Hastings Banda

(1896?–1997) Malawian president

Dr. Hastings Banda was a physician and prime minister, founding president, and former dictator of the African country of Malawi. After leading the country’s independence movement against the British, Banda became prime minister in 1963. An authoritarian ruler, Banda became president in 1966 and president for life in 1971. In 1994 Banda authorized democratic elections. He was defeated. Banda died in a South African hospital in 1997; he was rumored to have been 101 years old.

The name “Malawi” was given to the country formerly named Nyasaland by Dr. Banda. Having read a French map that called the dominating lake of the country “Lake Maravi,” Banda decided he liked the sound and appearance of the name and chose a similar name.

Because of tribal migrations, several tribes make Malawi their home. The Tumbuka from the Congo and the Chewa from Zambia moved into Malawi during the 14th through the 16th centuries and remain there today. The Bantu peoples flourished in Malawi during the 18th century and the Yao moved into southern Malawi in the 19th century. It is thought that the Yao used firearms taken from Arabian traders to capture weaker tribes for the growing slave trade. Although slave trading had existed in Africa for centuries, the international transatlantic slave trade drastically increased the practice.

The first Europeans in Malawi were Portuguese explorers, but the most famous explorer was the Brit- ish Dr. David Livingstone in 1846. Dr. Livingstone would return to Malawi twice more to help establish trade routes and mission sites before his death in 1873. Livingstone’s Malawian legacy was the increased trade and missionary presence in Malawi, which eventually became a trade center. During the late 19th century, Malawi became a British protectorate. During the next few decades, the British government officials in Malawi battled slave traders, oversaw the growth of European settlers, constructed a postal system, and built a railway line.

Local Malawian peoples were dissatisfied under the British colonial system and in 1915, the Reverend John Chilembwe led a violent uprising against European settlers living on formerly Malawian farmlands. By 1944 the growing elite consisting of Europeans, Americans, and Africans organized the Nyasaland African Congress in order to protect their new holdings. Britain joined the Central African Federation, a whitedominated organization, in 1953.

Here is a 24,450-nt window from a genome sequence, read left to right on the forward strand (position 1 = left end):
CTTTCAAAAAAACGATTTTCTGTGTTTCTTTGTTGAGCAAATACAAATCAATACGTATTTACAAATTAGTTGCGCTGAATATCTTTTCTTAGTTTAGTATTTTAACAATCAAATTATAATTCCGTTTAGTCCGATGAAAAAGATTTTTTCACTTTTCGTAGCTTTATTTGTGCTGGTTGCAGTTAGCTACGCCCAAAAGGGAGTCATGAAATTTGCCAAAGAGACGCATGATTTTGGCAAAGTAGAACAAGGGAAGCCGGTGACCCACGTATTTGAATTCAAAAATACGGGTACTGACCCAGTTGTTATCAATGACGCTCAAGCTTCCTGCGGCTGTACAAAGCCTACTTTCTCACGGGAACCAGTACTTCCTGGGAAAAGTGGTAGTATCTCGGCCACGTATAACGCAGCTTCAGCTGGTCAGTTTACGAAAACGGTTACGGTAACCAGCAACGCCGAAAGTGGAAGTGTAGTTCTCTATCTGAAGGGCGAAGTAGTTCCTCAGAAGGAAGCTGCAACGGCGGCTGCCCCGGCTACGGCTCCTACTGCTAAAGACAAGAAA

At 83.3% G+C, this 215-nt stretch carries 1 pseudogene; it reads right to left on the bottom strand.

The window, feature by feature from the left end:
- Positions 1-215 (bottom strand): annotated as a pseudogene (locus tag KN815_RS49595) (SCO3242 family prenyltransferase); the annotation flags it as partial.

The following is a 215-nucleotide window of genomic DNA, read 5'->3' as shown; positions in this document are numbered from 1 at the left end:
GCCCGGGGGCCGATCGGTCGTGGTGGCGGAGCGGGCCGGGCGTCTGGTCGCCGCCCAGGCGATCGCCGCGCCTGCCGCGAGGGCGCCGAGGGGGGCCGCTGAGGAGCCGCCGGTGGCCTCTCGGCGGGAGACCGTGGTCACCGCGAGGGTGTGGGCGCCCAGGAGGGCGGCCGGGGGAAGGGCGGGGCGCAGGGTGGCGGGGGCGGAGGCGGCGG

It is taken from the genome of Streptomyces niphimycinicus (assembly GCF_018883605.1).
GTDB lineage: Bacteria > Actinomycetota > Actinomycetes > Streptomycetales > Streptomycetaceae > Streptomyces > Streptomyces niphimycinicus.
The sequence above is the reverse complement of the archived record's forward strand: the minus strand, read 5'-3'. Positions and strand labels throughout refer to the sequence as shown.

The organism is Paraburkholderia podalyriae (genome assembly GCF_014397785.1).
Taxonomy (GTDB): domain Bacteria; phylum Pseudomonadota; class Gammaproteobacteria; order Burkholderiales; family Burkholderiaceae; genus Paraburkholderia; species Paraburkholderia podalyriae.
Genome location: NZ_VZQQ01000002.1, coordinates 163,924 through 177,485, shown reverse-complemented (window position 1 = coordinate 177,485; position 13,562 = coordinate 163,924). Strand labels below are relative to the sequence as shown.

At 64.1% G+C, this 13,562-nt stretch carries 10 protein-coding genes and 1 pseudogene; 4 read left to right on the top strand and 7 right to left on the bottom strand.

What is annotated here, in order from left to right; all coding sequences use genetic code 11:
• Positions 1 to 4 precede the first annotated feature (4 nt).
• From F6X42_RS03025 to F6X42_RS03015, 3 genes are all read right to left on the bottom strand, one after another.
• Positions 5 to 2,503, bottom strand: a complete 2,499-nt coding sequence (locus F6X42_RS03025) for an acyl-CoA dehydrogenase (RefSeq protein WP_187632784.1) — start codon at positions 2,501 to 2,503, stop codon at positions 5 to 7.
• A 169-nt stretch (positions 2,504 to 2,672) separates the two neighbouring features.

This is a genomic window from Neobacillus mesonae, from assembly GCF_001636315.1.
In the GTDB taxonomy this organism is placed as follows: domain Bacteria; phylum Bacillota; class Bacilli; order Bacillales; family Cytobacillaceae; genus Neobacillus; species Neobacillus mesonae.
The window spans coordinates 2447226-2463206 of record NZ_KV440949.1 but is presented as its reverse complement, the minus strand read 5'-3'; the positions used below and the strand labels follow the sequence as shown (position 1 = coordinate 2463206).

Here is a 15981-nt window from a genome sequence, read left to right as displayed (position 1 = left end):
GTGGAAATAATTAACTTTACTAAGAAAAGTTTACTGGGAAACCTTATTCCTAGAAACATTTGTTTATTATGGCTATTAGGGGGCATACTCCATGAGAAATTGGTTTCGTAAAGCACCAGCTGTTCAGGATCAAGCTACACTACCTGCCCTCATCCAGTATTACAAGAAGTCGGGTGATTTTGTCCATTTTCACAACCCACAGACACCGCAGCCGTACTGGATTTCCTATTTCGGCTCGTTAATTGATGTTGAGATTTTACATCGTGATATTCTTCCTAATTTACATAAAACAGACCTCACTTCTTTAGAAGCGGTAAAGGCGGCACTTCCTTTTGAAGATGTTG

When he was young, Hastings Banda left Malawi for Rhodesia and South Africa. The son of peasants, Banda went to work in the South African gold mines and by 1925 had enough money to head to America for college. He studied on a scholarship at the Wilberforce Institute in Ohio and then went to the University of Chicago. After graduation, Banda went to Meharry Medical College in Nashville, Tennessee. Although he graduated in 1937, Banda was required to earn a second medical degree in order to practice medicine in the British Empire. In 1941 he graduated from the School of Medicine of the Royal College of Physicians and Surgeons of the University of Edinburgh.

After World War II, Banda established his medical practice in Scotland and London. His office soon became a meeting place for exiled African leaders. However, in 1953 Dr. Banda chose to return to Africa, establishing a medical practice in Ghana. By 1958, Banda had returned to Malawi to campaign against the Central African Federation. In 1959 he spent time in prison for his political activities but was released in April 1960. In 1963, Banda and his Malawi Congress Party won the elections in a landslide victory. Dr. Hastings Banda became the prime minister on February 1, 1963.

The British still controlled all of Malawi’s financial, security, and judicial systems. In May 1963 a new constitution took effect, winning Malawi its independence from Britain. In 1966 Malawi became a republic with Banda as its president. Banda became increasingly autocratic, making himself president for life in 1971. Opponents were jailed, sent into exile, or killed. The foreign press was barred from entering the country. In addition to gaining almost total control of Malawi’s economics, Banda also made economic trade ties with South Africa. During apartheid in South Africa, Malawi was the country’s only African public trade partner.

Following rioting and the suspension of Western aid in 1992, Banda had no choice but to abandon the idea of one-party rule and even his life presidency in 1993. Open democratic elections were held in 1994, and Bakili Muluzi easily defeated Banda. Calculations report Banda accumulated over $320 million in personal assets during his rule. Another calculation reports that during his rule, over 250,000 people went missing or were murdered in connection with the government.

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